Equality, as venerable as it is, is a human notion.  According to our Declaration of American Independence, the God who created Nature also created men and women, and created them all equal. This means that we, as men and women who need to govern ourselves, must form institutions that regard all persons as equal if we want to work together toward societal justice.

Let’s accept the human idea that all persons should be equal in the eyes of human law.

But we are individuals; that is important. Furthermore, equality of individual persons is a valuable truth for prioritizing our behaviors and institutions.

Once a baby is born, the wonderful dynamic of that person’s unique circumstances–nature and nurture and all that–determines what that person is, who they become, and how the work of their hands and mind is received by others, or for that matter,  by God.

But this does not mean everyone’s input and output will be equal. In that sense, we are not equals. This inequality affords us a thoroughly fascinating human race, with a beneficial diversity of inputs and outputs, and hence a vast range of incomes and outcomes.

Let us make judicial provisions for equality of opportunity for each person. But equality of income and outcome is ultimately a matter that is determined by each person’s use of the resources available to him/her.

If you have something to offer to God, or to the world, do not go ballistic if it is ignored or overlooked. Just find the lesson in that rejection; then go back and try again. You will have better results than if you, like Cain, get mad and kill someone.

As for Cain’s fate after his crime, God spared him the death sentence, and allowed him to wander away to the land of Nod, east of Eden, where he took a wife. Perhaps her feminine influence, coupled with the Lord’s chastisement, mellowed him out a bit.

CR, with new novel, Smoke, soon to be published

What about Drones?

February 7, 2013

President Obama’s nomination of John Brennan for Secretary of Defense has prompted nationwide discussion on the use of unmanned aircraft, or “drones” for limited warfare, intelligence gathering, and surveillance.

The issues surrounding use of these machine should be examined by the American people. We need to deal with the moral and human rights questions that are now being brought forth from many concerned citizens and Congress. We should make ourselves aware of how these drones are used presently, and how further applications in law enforcement and defense will change the administration of justice both at home and abroad.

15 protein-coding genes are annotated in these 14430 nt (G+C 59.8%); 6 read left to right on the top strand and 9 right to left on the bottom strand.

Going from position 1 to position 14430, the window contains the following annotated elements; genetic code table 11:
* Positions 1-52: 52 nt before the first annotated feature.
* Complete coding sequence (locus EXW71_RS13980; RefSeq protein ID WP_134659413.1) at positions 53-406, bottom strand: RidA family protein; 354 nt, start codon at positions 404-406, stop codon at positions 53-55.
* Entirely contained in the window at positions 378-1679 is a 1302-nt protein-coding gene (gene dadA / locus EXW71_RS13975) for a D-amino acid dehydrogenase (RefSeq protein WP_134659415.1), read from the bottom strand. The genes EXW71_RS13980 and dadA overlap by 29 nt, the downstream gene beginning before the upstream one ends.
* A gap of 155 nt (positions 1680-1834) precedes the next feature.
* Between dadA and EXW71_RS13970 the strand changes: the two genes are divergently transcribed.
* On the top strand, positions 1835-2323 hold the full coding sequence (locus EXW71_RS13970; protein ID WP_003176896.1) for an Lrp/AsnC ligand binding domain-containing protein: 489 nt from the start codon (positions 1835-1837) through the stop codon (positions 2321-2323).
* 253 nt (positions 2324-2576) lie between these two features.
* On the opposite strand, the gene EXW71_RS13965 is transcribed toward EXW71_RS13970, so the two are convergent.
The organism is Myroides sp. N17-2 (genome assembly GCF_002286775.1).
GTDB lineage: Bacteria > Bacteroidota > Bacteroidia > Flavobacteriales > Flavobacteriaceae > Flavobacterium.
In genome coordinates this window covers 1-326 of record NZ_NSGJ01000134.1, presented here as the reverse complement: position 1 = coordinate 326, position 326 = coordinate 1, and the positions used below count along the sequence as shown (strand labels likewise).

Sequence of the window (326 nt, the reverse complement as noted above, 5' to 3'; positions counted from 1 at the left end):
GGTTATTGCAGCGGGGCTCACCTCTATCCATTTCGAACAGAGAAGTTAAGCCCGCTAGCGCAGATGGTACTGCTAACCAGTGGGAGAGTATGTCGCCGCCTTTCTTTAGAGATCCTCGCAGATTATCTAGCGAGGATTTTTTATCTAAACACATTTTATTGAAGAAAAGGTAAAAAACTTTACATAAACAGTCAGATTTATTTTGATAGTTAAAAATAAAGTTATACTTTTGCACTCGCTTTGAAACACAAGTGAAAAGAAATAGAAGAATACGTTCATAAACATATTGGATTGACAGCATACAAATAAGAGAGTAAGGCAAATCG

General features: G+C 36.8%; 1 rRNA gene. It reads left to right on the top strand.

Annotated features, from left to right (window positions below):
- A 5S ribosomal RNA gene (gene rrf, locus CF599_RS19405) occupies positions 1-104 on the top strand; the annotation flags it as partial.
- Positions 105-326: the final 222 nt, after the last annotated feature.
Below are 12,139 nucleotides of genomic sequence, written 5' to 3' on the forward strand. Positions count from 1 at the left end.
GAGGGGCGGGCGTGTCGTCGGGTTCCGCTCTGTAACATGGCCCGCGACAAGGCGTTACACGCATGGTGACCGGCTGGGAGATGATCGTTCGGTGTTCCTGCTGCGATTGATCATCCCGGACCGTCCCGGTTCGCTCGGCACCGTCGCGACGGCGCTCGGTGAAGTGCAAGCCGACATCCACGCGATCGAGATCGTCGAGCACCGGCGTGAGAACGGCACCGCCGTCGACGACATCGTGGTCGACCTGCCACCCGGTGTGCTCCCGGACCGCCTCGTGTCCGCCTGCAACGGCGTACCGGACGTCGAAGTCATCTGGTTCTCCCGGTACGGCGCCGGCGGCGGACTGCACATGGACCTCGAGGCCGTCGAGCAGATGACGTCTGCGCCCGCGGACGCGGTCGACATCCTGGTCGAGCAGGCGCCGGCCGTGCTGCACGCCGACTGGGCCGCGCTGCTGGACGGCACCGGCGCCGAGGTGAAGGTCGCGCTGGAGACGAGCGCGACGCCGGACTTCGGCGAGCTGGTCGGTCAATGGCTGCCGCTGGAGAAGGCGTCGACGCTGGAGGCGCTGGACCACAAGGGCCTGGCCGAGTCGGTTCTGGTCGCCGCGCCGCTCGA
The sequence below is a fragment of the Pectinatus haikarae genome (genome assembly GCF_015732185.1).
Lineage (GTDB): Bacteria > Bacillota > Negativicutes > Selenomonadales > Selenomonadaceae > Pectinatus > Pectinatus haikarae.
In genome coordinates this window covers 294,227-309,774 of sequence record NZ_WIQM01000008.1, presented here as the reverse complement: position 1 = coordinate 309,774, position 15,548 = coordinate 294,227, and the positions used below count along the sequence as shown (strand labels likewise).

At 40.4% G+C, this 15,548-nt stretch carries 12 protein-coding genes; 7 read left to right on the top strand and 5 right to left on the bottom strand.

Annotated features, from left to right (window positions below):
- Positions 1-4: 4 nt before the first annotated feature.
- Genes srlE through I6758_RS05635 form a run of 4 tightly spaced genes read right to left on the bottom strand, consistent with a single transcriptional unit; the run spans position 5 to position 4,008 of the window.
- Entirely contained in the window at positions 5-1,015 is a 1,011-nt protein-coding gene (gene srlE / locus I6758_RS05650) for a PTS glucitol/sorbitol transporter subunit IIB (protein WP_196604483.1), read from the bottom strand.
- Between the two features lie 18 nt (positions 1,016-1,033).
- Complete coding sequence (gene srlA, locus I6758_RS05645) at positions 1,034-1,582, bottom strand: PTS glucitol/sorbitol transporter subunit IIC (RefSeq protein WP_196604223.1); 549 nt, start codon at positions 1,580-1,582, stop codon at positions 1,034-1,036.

My impression as a citizen of the United States is that these devices are being used mostly in military strategies under the auspices of the Defense department, but that the CIA is refining their use for surveillance and intelligence gathering. It is plausible and (knowing how technology spreads) possible that domestic agencies such as FBI, Homeland Security, ATF, FEMA, etc are seeking legal authority for law enforcement intelligence gathering and surveillance on the home front.

Here are a few questions in my mind so far that need to be dealt with:

~ Can precise use of drones really minimize and reduce collateral damage and loss of innocent civilian life in warfare?

~ Are drone assassinations a more humane way to eliminate terrorists and criminals than traditional means?

~ Who makes the decision, and on what information basis, about who is to be targeted?

~ Will target selection by military personnel and law enforcement officials amount to elimination of due process of law for the person(s) targeted?

~ What are the long-range implications for constitutional rights, such as trial by jury, and the old principle of “innocent until proven guilty”?

These questions are what stuck in my mind after listening, this morning, to a very informative panel discussion on the Diane Rehm Show, National Public Radio. If you have an hour to explore this important topic, I recommend you listen to this analysis as presented by guest-host Tom Gjelten and other informed participants.

CR, with new novel, Smoke, in progress

The Two-edged Sword

September 15, 2012

In the annals of human history, the invention of the sword is surely a turning point; it’s importance ranks right up at the top of the list, along with the first use of that most laudable invention of all, the wheel.